Hütter G, Nowak D, Mossner M, et al. N Engl J Med. 2009;360(7):692–698
PURPOSE OF THE STUDY. HIV infection of a target cell requires the expression of CD4 and a chemokine receptor. Early after HIV transmission, the chemokine coreceptor used most often is chemokine receptor 5 (CCR5). Approximately 1% of Northern European individuals possess homozygosity for a 32-base pair deletion (Δ32) in their CCR5 genes. These individuals are exceptionally resistant to HIV infection with CCR5-expressing HIV. The purpose of this study was to determine whether HIV could be suppressed by hematopoietic stem cell transplantation (HSCT) from a donor homozygous for CCR5 Δ32.
STUDY POPULATION. One HIV-infected adult was studied.
METHODS. The patient had been diagnosed with HIV ∼10 years before the development of acute myeloid leukemia. He had been treated effectively with antiretroviral agents and, at the time of the leukemia, his CD4+ T-cell count was 415 cells per mm3 and HIV RNA was undetectable. The leukemia was initially treated with chemotherapy but relapsed. The patient underwent allogeneic HSCT. The donor was chosen from a long list of potential donors who were HLA identical to the patient. The specific donor was chosen because of his homozygosity for the CCR5 Δ32 mutation.
RESULTS. Before HSCT, the patient's virus was shown to use the CCR5 coreceptor. The patient required 2 transplants because of acute myeloid leukemia relapse. However, the patient's antiretroviral therapy was stopped before the first transplant and was not restarted. After the second transplant, 100% chimerism of the patient's peripheral blood was demonstrated. Strikingly, the patient's viral load in plasma and lymphocytes remained undetectable for 20 months after HSCT and discontinuation of antiretroviral therapy.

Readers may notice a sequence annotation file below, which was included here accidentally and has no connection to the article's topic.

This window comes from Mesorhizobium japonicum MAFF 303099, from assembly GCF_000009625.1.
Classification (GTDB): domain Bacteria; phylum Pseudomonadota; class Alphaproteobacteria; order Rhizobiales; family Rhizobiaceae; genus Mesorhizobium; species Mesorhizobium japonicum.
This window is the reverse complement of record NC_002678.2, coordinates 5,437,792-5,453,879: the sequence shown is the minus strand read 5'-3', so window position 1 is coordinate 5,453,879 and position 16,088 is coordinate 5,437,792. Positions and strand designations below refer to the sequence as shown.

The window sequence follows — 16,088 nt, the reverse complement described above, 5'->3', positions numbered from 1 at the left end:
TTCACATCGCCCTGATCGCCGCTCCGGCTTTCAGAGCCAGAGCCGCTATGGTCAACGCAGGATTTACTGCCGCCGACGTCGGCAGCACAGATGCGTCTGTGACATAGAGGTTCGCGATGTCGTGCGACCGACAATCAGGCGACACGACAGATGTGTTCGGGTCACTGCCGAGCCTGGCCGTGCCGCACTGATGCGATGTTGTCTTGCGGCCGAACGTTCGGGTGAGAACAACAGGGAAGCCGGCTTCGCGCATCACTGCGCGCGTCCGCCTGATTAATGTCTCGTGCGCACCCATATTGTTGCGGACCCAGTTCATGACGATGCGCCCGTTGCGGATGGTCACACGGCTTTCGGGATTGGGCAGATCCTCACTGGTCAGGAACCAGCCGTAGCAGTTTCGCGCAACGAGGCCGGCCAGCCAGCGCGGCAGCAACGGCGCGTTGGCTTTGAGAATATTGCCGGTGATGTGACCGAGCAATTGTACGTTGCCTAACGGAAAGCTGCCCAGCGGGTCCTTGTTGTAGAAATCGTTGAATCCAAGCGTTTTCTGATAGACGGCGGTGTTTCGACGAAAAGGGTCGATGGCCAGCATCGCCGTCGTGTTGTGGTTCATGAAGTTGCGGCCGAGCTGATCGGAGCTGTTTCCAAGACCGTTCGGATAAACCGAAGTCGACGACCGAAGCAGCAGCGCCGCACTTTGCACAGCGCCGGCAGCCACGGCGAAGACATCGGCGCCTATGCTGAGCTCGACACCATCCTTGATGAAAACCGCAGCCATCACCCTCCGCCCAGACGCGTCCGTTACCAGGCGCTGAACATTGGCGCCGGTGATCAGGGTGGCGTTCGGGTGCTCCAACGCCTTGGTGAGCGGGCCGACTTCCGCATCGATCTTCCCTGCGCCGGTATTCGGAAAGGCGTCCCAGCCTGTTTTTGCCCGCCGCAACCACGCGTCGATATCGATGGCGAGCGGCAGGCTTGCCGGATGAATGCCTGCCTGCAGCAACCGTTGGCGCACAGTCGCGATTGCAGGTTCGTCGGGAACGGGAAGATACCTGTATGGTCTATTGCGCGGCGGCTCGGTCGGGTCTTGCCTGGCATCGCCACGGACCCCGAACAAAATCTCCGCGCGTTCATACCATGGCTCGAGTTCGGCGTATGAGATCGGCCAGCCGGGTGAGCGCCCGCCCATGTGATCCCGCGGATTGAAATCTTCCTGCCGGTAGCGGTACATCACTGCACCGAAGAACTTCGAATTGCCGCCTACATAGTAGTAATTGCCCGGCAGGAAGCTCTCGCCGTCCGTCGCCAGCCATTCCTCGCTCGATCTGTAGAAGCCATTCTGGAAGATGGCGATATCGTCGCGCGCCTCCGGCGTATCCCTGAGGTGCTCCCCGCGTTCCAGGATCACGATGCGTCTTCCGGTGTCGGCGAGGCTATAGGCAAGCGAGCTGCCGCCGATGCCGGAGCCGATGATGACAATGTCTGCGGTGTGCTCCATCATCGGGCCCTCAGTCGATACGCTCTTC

CONCLUSIONS. This report provides “proof of concept” that HIV may be controlled (or eliminated) after HSCT with cells intrinsically resistant to HIV infection.
REVIEWER COMMENTS. The accompanying commentary (Levy JA. N Engl J Med. 2009;360:724–725), titled “Not an HIV Cure, But Encouraging New Directions,” perhaps understates what happened for this single patient; it is indeed possible that he was cured of his HIV. Although this is not applicable to the vast majority of HIV-infected individuals, this approach can be adapted for more-general use. For example, ongoing studies are being performed with autologous hematopoietic stem cells that have been genetically manipulated to mimic the unfavorable conditions for the virus that occur naturally in homozygous CCR5 Δ32 individuals. Insertion of genes that downregulate CCR5 expression, interfere with HIV replication, or both is an area of intense investigation. Although the initial costs of such an approach are substantial, the long-term costs of antiretroviral drugs and other interventions likely would make this approach, if it works, cost-effective.
- Copyright © 2009 by the American Academy of Pediatrics